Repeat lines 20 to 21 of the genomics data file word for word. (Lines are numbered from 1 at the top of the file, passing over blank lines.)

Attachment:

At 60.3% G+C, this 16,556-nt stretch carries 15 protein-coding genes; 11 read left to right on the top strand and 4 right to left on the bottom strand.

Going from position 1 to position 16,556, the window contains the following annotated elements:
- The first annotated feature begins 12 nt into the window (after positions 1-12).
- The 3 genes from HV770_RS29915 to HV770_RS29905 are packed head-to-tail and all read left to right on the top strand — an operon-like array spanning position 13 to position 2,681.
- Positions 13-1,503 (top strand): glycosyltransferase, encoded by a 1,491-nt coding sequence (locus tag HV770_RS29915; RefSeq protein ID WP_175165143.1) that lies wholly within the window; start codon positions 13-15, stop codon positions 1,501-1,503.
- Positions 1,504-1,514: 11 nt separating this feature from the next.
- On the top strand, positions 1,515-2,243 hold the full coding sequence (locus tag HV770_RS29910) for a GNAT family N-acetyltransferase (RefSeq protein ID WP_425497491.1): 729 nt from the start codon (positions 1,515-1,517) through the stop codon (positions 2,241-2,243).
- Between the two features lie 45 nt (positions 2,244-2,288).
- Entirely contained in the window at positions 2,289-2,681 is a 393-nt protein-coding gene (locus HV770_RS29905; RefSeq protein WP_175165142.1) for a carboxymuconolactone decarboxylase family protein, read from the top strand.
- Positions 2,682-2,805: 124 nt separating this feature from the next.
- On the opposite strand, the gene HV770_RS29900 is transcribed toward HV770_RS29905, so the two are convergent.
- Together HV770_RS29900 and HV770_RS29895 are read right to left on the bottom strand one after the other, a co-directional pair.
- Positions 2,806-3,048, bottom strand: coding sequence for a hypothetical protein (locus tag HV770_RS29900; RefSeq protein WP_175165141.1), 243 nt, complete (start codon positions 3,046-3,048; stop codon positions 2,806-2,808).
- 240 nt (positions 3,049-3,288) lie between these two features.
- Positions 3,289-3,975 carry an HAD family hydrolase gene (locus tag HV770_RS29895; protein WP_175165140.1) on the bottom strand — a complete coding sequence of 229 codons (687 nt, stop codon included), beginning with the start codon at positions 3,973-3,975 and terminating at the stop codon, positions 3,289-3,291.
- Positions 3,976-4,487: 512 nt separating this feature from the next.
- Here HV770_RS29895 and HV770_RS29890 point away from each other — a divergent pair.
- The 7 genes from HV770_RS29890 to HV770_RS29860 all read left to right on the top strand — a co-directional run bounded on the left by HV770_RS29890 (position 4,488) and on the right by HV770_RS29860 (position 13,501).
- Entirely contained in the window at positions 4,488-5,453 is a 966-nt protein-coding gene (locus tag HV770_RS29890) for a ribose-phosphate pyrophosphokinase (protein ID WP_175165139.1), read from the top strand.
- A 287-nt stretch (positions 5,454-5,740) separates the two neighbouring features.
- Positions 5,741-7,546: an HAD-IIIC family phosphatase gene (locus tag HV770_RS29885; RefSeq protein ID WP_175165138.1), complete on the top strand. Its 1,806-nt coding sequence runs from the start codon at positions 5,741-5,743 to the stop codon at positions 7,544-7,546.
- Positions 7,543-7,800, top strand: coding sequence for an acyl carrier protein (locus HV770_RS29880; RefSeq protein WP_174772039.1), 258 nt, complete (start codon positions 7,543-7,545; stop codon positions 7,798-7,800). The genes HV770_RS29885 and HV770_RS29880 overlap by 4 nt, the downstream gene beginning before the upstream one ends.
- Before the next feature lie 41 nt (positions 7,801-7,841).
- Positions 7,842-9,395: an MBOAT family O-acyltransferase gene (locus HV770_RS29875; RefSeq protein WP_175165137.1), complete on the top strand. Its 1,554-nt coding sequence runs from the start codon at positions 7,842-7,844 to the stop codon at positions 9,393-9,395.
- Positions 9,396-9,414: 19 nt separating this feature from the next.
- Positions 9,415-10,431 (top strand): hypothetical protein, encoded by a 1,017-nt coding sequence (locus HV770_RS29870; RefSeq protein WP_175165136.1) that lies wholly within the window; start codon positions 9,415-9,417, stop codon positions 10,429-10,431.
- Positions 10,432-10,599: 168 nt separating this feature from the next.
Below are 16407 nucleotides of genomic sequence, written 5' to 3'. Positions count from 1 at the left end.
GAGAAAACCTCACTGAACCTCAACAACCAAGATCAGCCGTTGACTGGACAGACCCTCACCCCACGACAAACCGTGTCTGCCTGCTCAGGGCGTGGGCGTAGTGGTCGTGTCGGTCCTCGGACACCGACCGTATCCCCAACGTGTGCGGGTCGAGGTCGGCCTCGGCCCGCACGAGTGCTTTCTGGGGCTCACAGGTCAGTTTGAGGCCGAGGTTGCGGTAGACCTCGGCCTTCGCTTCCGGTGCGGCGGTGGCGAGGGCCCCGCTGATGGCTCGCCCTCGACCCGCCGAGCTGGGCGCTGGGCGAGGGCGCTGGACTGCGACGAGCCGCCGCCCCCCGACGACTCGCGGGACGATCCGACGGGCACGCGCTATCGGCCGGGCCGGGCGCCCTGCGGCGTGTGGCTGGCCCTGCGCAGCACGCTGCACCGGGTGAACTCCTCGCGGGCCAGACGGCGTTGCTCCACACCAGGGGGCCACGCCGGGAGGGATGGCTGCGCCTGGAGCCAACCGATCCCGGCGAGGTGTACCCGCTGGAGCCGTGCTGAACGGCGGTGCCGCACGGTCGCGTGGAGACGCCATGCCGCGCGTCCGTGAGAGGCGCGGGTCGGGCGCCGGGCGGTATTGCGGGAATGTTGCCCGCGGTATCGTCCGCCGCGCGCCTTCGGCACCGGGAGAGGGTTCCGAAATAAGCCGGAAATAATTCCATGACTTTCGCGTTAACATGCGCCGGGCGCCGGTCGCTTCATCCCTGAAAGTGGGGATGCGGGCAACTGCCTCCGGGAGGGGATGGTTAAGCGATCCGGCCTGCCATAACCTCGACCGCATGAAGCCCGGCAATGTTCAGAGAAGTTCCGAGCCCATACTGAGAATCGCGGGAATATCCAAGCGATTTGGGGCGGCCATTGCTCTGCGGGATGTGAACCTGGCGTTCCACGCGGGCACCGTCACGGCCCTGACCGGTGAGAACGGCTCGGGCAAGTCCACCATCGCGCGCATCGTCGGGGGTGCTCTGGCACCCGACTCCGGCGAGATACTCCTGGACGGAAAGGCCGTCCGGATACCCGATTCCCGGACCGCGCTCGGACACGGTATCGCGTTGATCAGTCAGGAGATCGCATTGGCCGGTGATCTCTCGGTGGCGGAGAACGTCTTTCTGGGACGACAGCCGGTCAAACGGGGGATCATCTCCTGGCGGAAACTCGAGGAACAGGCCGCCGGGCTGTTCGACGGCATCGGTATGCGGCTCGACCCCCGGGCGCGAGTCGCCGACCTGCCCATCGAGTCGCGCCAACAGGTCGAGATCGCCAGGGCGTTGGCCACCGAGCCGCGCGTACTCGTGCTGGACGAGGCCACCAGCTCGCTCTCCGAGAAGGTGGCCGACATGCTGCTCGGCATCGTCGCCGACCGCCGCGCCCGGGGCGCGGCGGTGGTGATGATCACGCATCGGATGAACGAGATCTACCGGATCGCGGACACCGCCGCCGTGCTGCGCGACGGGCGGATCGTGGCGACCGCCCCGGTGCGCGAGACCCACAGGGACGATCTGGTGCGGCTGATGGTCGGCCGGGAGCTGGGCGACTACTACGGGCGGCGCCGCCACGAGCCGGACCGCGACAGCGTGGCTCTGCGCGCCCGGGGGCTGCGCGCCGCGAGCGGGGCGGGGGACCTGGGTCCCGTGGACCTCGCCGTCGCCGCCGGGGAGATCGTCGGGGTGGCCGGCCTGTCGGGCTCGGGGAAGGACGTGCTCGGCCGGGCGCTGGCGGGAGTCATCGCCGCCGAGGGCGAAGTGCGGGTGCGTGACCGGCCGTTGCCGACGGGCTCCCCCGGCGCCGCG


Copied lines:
- A 287-nt stretch (positions 5,454-5,740) separates the two neighbouring features.
- Positions 5,741-7,546: an HAD-IIIC family phosphatase gene (locus tag HV770_RS29885; RefSeq protein ID WP_175165138.1), complete on the top strand. Its 1,806-nt coding sequence runs from the start codon at positions 5,741-5,743 to the stop codon at positions 7,544-7,546.